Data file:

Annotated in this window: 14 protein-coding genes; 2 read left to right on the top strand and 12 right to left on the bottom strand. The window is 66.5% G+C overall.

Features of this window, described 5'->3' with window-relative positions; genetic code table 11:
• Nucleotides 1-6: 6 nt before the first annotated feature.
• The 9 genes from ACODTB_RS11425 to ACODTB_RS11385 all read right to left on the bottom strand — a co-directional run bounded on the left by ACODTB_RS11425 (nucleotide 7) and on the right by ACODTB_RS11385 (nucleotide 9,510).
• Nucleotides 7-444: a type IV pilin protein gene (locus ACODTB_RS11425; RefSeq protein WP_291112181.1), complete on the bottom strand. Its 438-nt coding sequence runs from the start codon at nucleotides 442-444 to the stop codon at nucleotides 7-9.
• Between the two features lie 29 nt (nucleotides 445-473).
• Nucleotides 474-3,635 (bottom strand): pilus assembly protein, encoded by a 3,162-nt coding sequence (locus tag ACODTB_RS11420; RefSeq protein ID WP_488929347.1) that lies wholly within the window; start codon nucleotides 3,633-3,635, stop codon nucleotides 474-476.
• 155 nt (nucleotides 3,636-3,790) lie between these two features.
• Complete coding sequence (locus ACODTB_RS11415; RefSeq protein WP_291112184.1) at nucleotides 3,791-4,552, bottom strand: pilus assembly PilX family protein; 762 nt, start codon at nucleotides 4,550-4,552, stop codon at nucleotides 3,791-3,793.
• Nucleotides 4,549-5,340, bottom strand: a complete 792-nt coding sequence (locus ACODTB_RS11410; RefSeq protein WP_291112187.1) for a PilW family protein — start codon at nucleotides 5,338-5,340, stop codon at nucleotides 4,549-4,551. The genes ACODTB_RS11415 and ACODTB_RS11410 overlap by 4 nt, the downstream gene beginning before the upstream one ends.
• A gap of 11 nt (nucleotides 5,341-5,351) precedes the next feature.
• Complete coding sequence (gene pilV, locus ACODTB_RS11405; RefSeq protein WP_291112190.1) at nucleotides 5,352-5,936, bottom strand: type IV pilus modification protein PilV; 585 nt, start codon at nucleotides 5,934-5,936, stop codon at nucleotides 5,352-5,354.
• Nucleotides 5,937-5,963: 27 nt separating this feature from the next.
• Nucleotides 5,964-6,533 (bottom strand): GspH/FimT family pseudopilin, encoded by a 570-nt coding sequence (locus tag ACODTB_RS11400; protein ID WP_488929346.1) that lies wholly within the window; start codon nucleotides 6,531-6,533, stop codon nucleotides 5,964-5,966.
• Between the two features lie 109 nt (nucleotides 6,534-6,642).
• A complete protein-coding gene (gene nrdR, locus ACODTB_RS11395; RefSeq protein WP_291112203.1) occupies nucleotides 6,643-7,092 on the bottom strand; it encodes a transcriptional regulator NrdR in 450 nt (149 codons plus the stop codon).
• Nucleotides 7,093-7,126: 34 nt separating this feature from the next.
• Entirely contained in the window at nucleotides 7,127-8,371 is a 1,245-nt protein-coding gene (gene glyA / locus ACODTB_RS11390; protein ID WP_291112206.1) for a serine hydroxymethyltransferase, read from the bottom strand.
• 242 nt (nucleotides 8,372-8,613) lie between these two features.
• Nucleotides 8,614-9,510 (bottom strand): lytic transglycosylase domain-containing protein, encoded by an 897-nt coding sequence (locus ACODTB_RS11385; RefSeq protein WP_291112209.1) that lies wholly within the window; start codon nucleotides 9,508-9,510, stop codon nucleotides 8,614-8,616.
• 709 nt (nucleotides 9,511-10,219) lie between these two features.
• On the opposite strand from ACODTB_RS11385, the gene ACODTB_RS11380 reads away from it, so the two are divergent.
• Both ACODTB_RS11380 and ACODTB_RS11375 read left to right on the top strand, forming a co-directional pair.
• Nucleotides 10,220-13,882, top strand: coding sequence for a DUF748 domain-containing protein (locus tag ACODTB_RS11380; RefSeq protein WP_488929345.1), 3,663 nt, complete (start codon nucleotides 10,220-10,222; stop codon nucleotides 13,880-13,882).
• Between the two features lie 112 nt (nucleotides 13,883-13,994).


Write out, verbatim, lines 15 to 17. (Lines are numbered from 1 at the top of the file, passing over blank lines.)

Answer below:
• Between the two features lie 109 nt (nucleotides 6,534-6,642).
• A complete protein-coding gene (gene nrdR, locus ACODTB_RS11395; RefSeq protein WP_291112203.1) occupies nucleotides 6,643-7,092 on the bottom strand; it encodes a transcriptional regulator NrdR in 450 nt (149 codons plus the stop codon).
• Nucleotides 7,093-7,126: 34 nt separating this feature from the next.